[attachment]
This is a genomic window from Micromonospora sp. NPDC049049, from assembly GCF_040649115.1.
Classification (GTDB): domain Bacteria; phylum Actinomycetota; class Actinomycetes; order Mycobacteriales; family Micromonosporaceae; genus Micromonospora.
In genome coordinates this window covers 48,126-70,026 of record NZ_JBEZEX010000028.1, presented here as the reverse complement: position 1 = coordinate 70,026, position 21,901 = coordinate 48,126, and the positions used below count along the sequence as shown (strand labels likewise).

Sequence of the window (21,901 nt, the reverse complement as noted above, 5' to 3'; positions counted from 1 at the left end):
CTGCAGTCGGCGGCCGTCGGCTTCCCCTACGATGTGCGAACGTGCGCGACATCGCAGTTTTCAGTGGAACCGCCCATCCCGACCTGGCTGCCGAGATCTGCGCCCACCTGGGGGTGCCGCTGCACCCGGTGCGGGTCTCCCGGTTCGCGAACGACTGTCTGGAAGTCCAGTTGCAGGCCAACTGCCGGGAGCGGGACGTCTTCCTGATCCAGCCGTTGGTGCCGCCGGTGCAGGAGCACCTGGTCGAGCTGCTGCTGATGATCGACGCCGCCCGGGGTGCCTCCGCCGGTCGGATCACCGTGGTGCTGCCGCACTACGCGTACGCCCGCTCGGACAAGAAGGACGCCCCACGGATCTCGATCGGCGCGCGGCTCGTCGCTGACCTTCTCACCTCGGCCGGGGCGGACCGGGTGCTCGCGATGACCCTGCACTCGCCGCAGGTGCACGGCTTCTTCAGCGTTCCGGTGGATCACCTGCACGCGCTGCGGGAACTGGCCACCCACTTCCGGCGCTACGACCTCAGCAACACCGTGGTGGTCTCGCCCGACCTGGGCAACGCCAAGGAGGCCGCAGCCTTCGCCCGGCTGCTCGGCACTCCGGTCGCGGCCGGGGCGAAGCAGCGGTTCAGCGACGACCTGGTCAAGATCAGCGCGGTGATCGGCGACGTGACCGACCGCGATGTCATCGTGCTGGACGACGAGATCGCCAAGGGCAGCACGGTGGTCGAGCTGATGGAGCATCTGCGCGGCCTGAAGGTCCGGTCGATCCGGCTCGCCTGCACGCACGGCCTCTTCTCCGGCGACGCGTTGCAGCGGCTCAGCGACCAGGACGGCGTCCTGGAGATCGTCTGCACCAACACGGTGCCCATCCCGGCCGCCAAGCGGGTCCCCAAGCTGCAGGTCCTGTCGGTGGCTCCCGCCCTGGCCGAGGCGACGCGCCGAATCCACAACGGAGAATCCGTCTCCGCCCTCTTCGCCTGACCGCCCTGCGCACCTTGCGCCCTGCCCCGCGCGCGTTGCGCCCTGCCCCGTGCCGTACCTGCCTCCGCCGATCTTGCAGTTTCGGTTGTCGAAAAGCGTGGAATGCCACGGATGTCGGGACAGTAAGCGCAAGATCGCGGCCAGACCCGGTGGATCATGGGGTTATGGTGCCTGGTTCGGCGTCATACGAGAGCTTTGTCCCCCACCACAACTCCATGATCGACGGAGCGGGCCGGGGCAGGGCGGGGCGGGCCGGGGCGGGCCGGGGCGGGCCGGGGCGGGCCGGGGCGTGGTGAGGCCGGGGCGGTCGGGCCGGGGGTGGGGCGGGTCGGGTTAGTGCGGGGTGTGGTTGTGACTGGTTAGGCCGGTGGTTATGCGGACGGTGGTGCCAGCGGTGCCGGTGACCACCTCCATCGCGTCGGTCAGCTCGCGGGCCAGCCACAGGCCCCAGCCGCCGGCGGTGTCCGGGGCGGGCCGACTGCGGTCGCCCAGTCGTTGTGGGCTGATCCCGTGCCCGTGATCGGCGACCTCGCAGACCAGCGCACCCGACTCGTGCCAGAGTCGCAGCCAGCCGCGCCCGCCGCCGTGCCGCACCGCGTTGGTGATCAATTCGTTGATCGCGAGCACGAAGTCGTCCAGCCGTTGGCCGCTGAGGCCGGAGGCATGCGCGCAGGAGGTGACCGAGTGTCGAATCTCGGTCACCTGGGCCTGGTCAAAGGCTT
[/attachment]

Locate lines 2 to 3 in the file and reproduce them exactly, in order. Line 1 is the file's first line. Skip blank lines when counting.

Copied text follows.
Classification (GTDB): domain Bacteria; phylum Actinomycetota; class Actinomycetes; order Mycobacteriales; family Micromonosporaceae; genus Micromonospora.
In genome coordinates this window covers 48,126-70,026 of record NZ_JBEZEX010000028.1, presented here as the reverse complement: position 1 = coordinate 70,026, position 21,901 = coordinate 48,126, and the positions used below count along the sequence as shown (strand labels likewise).